What You Really Should Know About Kids in Fostering Families

Young girl hugs a friend with a tear in her eye.

Let’s just be real. We love our kids and we want them to thrive, but we don’t have a crystal ball. We don’t know what is coming next or how to perfectly prepare them for it. We worry about how anything we welcome into our lives will impact them. As families consider foster care, there are legitimate questions to ask. As Sara shared on our blog, biological children are truly the unsung heroes of foster care. The reality is that fostering impacts everyone it touches; no one is immune- you see (and feel) the beauty and the brokenness. That includes biological children. 

This #FosterFridayLive was hosted by Kaley Lindquist with MariAustin and Ella Adair- biological children in a family that has been fostering since 2014 and have seen over twenty children come through their home. They shared truthfully about their (sweet) experiences and (sour) challenges and what they want other families (and kids) to know. And now you can read it all here.

#FosterFridayLive

MariAustin was 10 when their family started fostering and is now 16, about to be a sophomore in high school. Ella was 7 years old when they started fostering and just turned 13 going into 7th grade. You can hear more from them and other biological children in fostering families in the video they filmed for a Foster Care Awareness Night. Their mom, Jill, was our very first guest on Foster Friday Live talking about the chaos of getting a new placement call. Their family is always changing, but there are three biological children; Jack, their younger brother, was around three when they started fostering. Currently they have one placement, a little boy who is about to turn one who has been with them since he was two weeks old. They also often take respite placements for short periods of time. They are very involved with foster care in many ways through the Laurens Foster Parent Association and running the Foster Share Closet at Laurens DSS.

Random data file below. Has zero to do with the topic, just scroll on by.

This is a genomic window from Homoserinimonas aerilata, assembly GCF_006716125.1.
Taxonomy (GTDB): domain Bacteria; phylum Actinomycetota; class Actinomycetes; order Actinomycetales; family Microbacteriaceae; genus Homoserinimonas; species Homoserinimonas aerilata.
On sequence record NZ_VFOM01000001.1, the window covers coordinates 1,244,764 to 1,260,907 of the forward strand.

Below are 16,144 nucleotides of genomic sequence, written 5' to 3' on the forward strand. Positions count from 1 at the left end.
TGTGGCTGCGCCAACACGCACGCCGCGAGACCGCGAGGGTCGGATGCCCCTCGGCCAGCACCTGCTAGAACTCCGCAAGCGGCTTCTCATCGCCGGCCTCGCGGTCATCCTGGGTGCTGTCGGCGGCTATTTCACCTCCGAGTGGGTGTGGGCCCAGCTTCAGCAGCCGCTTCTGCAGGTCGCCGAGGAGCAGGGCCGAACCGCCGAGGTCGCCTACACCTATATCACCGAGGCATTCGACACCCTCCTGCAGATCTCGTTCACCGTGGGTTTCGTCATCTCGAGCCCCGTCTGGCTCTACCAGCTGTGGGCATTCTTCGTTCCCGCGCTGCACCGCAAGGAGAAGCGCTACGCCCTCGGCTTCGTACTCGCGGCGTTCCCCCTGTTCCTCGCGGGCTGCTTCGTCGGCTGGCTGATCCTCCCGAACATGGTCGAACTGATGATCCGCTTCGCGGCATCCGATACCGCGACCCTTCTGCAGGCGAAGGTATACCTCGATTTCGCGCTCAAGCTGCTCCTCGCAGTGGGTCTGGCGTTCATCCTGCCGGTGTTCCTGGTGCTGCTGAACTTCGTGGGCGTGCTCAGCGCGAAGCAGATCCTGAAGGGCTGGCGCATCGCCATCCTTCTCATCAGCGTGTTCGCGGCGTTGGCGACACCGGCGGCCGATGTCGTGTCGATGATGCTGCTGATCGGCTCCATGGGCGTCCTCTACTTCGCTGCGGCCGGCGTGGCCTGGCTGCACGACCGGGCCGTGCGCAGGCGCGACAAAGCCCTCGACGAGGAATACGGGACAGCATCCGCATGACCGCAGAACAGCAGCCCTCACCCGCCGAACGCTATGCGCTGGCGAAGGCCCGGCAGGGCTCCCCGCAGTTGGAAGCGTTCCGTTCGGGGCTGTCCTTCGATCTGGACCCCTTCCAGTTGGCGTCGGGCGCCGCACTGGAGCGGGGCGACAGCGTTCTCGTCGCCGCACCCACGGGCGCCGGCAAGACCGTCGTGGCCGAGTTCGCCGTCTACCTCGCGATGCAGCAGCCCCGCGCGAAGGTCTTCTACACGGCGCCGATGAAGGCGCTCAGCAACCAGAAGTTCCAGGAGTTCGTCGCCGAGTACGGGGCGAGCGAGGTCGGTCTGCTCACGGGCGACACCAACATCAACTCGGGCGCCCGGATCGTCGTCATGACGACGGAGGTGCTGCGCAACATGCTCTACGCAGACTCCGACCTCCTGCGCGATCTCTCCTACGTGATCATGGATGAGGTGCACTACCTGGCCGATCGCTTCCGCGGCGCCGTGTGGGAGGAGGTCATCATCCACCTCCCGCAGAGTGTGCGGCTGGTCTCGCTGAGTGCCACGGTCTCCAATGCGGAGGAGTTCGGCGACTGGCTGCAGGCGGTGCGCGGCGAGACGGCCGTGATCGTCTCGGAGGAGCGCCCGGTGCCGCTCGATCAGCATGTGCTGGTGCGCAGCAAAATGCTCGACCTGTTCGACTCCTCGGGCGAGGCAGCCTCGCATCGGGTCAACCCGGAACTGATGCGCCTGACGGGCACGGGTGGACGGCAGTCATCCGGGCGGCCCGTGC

Adair Family

What were your initial thoughts when your family decided to start fostering?

MariAustin: I remember we were sitting in the car and they were like, “Hey! We were thinking… do you want to take in some kids and just help them out? And they would live with us for a while.” And all I could think about was, “Oh my gosh! I’m getting a sister.” I thought it would be fun and we would be best friends because I didn’t know what is was before.

Ella: I was seven years old so my thought was, “I’m getting a twin.” I thought we would be exactly the same and we would have this great time and it was going to be wonderful. 

MariAustin: As we started the licensing process, I was really really excited at first. But I started getting more nervous as we went along because my mom explained, “they might not want to play dolls with you all the time.” And constantly we had to clean because there was someone else coming to the house. So I was constantly having to keep my room clean, but as a 10 year old I was still excited, and ready, and happy, anxiously awaiting. 

Ella: I was little so my thoughts when we were getting ready to get our license was “oh, we have to clean again.” I had to clean all the time. People were always coming and at first I was like, “oh, new people.” But then they kept coming and I got more like, “oh, I have to clean again.” 

How did things change when you got your first placement?